Before you start reaching out to breeders, here are 5 things you need to learn, consider, and plan BEFORE you start interviewing breeders, and being interviewed by breeders. This blog is part of our Finding a Puppy by Finding a Breeder Series.
A puppy is a decade plus commitment to providing for another living being. By taking the time to fully consider this decision before jumping in you can stack the odds firmly in your favor and join the ranks of happy owners, whose dogs make their lives better, happier, and more complete.
Are you considering adding a German Shepherd to your family or searching for a German Shepherd puppy? Feel free to explore this site and Contact Us if we can be of any help.
The other day someone asked me if I thought a German Shepherd was the right breed for their family and this got me thinking about why some owners do so well with this breed, while others do not.
I certainly see a LOT of talk from fellow trainers on how many of their clients who have a German Shepherd should NOT have a German Shepherd, and while trainers and behavior consultants taking to social media to complain about their clients and client dogs is a subject for another day, their initial observations are sometimes interesting, and often accurate. Some owners seem to really struggle with this breed.
I also see lots of owners who do very, very well with this breed, after all the GSD is arguably the most popular (read numerous) dog breed in the world, and the vast majority of those dogs are nicely situated into pet homes.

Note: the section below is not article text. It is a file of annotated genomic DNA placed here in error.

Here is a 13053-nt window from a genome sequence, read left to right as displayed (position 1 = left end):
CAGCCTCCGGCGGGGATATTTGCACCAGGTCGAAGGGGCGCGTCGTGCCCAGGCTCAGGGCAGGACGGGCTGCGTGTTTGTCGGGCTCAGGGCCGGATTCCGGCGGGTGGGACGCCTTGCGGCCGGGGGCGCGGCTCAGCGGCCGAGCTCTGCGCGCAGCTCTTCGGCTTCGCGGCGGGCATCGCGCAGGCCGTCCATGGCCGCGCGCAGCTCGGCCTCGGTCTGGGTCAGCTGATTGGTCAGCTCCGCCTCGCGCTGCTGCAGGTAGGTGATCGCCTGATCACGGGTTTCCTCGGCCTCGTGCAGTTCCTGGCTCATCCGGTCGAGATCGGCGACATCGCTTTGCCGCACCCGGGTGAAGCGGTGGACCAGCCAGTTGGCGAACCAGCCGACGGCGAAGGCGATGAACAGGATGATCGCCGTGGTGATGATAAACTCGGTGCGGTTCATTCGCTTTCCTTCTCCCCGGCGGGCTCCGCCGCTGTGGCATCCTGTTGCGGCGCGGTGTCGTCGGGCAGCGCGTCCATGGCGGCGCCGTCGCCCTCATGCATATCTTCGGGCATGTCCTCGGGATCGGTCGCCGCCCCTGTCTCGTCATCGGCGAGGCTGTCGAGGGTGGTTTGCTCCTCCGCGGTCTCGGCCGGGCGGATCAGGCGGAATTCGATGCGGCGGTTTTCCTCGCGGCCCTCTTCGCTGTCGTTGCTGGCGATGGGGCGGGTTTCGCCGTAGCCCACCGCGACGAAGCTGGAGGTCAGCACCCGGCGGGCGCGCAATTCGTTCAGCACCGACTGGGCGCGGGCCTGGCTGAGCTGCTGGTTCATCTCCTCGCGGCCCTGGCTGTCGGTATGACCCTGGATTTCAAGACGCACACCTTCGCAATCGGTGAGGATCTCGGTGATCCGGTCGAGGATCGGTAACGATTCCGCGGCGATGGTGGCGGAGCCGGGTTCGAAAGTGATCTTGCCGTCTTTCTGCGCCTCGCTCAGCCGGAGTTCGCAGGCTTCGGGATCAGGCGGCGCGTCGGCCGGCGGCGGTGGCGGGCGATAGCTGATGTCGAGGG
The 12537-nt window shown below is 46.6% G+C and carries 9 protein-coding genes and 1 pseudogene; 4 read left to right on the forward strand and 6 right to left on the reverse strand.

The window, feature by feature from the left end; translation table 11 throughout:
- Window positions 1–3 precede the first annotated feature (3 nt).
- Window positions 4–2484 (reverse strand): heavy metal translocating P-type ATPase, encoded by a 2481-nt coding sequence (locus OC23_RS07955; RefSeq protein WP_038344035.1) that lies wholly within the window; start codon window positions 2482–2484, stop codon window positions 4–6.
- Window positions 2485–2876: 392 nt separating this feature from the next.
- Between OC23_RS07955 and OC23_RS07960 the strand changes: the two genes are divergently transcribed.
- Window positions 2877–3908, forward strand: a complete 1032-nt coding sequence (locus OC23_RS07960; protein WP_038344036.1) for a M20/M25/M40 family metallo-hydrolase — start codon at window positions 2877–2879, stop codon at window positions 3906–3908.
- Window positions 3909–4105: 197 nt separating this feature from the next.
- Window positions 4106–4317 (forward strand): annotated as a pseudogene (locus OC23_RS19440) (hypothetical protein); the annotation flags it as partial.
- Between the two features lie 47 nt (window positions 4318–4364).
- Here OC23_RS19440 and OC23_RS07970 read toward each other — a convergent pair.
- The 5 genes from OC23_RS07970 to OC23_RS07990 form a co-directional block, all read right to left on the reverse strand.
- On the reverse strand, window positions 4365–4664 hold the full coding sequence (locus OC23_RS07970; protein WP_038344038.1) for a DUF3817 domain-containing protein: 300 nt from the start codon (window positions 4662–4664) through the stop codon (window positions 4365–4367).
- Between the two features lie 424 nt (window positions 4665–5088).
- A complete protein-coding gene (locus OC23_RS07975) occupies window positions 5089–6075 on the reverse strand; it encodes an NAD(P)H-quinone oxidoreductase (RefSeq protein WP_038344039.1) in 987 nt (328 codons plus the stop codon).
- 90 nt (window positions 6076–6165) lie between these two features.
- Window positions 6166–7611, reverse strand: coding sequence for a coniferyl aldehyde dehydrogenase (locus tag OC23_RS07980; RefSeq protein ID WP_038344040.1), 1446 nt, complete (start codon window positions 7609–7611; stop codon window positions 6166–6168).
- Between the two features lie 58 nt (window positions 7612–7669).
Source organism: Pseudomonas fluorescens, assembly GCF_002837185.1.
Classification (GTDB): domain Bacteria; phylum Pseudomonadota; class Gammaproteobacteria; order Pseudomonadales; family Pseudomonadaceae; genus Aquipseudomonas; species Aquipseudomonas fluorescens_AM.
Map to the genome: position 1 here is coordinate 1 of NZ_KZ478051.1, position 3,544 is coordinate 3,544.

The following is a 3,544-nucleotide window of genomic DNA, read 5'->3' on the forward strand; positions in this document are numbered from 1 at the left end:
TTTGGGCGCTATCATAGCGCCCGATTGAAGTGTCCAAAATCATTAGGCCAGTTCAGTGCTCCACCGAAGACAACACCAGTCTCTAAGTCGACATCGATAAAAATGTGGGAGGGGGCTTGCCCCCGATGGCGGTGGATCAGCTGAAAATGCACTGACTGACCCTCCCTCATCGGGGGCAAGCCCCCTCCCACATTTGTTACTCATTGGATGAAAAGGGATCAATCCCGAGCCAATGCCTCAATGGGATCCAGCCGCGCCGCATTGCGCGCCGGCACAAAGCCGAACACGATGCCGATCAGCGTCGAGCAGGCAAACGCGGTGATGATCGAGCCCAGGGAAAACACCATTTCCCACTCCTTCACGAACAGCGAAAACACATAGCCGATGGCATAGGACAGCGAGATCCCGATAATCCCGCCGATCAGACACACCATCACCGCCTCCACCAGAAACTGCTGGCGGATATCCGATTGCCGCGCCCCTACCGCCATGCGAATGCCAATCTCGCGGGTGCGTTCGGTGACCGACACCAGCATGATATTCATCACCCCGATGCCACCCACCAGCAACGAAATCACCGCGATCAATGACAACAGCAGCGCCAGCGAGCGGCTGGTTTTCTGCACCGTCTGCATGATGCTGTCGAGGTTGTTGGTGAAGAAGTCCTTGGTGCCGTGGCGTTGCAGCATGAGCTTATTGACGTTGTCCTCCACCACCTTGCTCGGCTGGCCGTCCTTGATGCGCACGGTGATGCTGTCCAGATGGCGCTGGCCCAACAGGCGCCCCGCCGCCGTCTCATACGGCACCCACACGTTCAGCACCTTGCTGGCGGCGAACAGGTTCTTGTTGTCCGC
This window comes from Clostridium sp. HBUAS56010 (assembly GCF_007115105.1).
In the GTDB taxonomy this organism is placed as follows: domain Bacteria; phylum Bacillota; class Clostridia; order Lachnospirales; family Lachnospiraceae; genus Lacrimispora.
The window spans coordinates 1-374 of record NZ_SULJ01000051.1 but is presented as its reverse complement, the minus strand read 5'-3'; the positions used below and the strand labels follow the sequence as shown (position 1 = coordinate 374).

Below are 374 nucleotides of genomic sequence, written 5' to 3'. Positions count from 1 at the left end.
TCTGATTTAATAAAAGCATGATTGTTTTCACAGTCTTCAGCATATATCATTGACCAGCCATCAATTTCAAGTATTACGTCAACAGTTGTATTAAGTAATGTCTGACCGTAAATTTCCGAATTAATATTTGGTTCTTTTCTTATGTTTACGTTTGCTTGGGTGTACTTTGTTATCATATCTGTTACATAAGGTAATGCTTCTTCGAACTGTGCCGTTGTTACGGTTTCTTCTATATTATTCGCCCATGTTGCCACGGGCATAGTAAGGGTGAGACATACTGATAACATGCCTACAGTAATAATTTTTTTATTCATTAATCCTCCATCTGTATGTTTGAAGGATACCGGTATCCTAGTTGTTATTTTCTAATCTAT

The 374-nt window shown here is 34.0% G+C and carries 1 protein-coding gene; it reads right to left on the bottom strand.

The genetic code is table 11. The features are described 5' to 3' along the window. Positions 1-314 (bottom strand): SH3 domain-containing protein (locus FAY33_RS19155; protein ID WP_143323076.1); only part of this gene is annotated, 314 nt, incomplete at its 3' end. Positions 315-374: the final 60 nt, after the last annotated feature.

While a very worthwhile subject is what traits does a German Shepherd need to be an easy companion dog, that won’t be my subject today. Instead I’m going to jump right in to an already crowded subject….Is a German Shepherd Right for you?
First, a super brief history of the German Shepherd Dog. The German Shepherd is a medium large herding breed in the tending style. Tending breeds work as a “living fence” by carefully trotting around large herds of sheep out on the graze each day. They also help the shepherd move the sheep from here to there, moving them through towns, on roadsides, until they reach the day’s chosen graze. This work required a dog of tremendous stamina, able to trot for hours and hours on end, intelligent enough to understand the work and to learn this work in a timely fashion, and biddable enough to restrain themselves from stressing, harassing, or bothering the stock (who need to graze calmly) while still containing them. Tending dogs often work in pairs, and must be able to be indifferent to any free roaming dogs they may come across in their day’s work.